Can Gary Sanchez do the impossible -- and live up to last season?

Gary Sanchez socked 20 home runs in 53 games in a spectacular Bronx debut last season. Are the Yankees concerned about a sophomore slump? AP Photo/Michael Dwyer

As a kid in the Dominican Republic, Gary Sanchez used to play catch with a lime. It was all his family could afford. To hit, Sanchez would find a broomstick and the heads of dolls.

He eventually would develop his skills a little more conventionally, and he wound up signing with the Yankees for a $3 million bonus as a 16-year-old. But when he first arrived stateside, he didn't know how to train properly. He was just a teenager, after all.

"It takes time to become a pro, to train to become a pro,” Sanchez said.

His story, from rags to Major League Baseball's richest franchise, has made Sanchez a centerpiece of the post-A-Rod, post-Core Four Yankees. He is a new face of the organization, a guy fans will pay to see. His humble beginnings and commitment to being a major leaguer give the team few worries when it comes to a sophomore slump.

The Yankees no longer need to tell Sanchez to keep working. They have seen his dedication the past two years and they expect it to continue. What they don't necessarily expect is for Sanchez to be as incredible as he was in his 53 games as a rookie.

“I don’t know if you can repeat that type of year," Yankees general manager Brian Cashman said. "That kind of is impossible.”

Now 24, Sanchez has a chance to be an All-Star this season. And if he comes anywhere close to last year's pace -- in which he hit 20 home runs in 53 games -- the sky's the limit.

Dan Szymborski's ZiPS has Sanchez finishing with 27 homers in 2017, which is not too shabby. ZiPS also projects a .255 batting average with an .803 OPS. Those are pretty good numbers for a catcher, but far lower than his rookie numbers (.299 and 1.032, respectively). Of course, Sanchez may one day make the Hall of Fame and still never have a 53-game stretch like he had to begin his career.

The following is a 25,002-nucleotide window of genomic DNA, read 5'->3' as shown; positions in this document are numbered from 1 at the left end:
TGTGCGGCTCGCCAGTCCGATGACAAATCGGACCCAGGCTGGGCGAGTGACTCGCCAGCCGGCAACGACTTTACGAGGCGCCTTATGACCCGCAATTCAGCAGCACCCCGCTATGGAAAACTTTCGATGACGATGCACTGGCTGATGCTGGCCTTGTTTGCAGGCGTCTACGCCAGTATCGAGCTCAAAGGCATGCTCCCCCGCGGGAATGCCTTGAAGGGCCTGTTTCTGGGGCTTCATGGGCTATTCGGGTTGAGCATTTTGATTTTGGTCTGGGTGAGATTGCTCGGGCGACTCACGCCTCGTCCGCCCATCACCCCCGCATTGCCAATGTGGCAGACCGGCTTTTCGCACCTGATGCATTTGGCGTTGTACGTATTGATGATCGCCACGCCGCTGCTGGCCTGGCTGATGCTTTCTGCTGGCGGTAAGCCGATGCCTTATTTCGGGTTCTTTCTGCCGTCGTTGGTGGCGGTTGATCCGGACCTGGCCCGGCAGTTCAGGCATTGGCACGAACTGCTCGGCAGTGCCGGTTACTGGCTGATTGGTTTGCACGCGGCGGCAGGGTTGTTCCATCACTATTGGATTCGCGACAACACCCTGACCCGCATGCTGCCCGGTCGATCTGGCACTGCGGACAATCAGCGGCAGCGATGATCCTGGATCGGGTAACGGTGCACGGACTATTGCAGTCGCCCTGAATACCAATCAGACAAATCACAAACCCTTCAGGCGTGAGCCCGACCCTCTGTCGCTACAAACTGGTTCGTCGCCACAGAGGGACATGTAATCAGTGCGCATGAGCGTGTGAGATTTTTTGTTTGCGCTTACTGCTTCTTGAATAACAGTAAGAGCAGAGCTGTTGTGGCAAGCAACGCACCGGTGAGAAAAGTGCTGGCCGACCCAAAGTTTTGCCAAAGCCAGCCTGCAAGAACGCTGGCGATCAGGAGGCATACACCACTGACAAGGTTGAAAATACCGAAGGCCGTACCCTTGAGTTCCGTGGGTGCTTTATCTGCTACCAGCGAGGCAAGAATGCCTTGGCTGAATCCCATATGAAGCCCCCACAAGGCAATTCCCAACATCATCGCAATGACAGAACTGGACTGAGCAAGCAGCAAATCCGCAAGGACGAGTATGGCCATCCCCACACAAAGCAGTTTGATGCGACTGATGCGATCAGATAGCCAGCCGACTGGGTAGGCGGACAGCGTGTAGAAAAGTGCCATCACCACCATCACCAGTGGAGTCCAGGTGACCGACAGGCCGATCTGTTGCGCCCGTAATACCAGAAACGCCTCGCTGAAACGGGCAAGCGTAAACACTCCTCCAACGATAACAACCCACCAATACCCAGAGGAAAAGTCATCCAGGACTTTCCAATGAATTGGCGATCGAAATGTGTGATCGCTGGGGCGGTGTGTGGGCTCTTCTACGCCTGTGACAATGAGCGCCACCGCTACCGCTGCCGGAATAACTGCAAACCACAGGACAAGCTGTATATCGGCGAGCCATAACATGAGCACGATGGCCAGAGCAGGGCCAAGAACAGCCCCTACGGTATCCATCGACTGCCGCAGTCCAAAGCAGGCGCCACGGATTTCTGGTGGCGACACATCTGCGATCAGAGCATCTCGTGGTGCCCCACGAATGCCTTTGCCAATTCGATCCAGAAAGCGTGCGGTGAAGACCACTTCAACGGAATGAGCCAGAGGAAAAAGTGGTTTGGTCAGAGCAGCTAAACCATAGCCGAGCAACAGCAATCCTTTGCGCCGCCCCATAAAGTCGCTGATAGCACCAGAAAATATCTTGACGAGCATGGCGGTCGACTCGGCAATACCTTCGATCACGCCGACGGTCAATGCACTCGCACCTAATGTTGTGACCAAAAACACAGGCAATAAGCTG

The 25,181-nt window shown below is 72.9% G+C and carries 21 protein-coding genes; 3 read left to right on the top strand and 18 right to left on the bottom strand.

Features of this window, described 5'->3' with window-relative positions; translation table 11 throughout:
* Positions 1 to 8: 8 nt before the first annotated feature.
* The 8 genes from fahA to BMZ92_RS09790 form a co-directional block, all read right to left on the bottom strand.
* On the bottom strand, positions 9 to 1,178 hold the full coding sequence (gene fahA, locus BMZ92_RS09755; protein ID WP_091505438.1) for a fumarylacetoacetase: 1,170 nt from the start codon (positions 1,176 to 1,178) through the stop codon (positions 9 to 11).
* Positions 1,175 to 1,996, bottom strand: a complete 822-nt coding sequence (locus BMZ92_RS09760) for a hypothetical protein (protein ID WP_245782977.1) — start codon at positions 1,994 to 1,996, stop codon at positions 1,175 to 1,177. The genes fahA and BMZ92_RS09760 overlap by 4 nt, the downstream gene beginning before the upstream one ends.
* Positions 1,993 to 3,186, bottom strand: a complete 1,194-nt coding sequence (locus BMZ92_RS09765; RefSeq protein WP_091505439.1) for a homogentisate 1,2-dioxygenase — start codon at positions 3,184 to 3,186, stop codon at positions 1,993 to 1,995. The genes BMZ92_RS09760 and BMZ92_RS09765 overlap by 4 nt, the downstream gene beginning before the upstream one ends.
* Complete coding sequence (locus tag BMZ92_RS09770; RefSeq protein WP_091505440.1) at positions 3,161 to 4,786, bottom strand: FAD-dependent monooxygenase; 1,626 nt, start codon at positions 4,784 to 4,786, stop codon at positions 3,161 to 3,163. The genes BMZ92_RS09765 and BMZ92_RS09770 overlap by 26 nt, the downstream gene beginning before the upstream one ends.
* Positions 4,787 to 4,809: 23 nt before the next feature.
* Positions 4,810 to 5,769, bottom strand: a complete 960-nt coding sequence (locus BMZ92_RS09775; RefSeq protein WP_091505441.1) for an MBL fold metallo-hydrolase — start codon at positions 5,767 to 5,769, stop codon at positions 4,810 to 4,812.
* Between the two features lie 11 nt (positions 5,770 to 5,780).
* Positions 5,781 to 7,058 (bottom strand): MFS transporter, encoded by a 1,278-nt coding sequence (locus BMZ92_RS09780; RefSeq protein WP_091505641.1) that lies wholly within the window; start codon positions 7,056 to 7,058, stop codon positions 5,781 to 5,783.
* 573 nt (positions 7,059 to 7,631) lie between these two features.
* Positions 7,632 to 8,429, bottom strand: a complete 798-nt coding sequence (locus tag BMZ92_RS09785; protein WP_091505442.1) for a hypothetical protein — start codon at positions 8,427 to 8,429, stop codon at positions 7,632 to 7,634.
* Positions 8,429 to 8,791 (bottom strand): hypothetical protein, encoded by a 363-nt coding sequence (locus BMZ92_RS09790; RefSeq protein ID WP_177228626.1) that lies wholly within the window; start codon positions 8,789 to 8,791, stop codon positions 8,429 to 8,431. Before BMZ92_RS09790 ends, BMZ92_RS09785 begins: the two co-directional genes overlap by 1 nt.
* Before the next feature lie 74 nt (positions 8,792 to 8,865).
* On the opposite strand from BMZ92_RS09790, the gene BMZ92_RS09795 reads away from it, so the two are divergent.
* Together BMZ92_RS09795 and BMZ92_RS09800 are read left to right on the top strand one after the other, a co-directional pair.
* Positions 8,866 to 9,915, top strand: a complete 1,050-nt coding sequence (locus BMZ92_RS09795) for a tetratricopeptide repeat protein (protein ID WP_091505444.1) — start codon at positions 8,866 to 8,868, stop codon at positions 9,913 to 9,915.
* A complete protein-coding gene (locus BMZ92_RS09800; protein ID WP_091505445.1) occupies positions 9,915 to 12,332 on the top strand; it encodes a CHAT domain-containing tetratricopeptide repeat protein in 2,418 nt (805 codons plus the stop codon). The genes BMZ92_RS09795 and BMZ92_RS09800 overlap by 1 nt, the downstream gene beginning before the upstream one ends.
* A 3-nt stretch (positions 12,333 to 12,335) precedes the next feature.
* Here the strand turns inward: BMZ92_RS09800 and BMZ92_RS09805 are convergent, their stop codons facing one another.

Sanchez is an elite talent, but that doesn't mean he will be a success. It can be argued, too, that he isn't even the most important young player on his team.

That could be Luis Severino because the Yankees have failed to develop young starting pitching, and Severino was touted as a cornerstone. It could be Greg Bird because the Yankees, for a long time, have had a bedrock at first (Mark Teixeira). It could be Aaron Judge because he is built like a pass-rushing defensive lineman and could be a megastar -- if he hits.

A little more than a year ago, Severino was supposed to be the next ace of the Yankees' staff, maybe as early as last season. Now, he is either going to win the fourth or fifth spot in the rotation or be sent to Triple-A. Bird, the Yankees' projected first baseman this season, had a very good debut in 2015 before missing all of 2016 with a torn labrum. Judge struck out in 42 of his 84 at-bats last year.

In other words, there are no sure things. Still, of the Yankees' young hopefuls, Sanchez seems most likely to be a star for the next five to 10 years.

"I’ve been around the game long enough to know that you can never count on anything,” Cashman said.

But betting on talent usually is the right call. Sanchez has plenty of that. While it is hard to imagine he will grow at the plate, he could get even better behind it.

Sanchez can throw as well as anyone, and pitchers say he calls a good game -- which is backed up by taskmaster, former catcher and current Yankees manager Joe Girardi. Sanchez blocks balls. He is the total package.

That, more than anything, is what is important to Girardi, who puts defense first when he looks for an ideal catcher.

Sanchez is everything the Yankees want at the position. He showed that last year. Now he just has to do it again.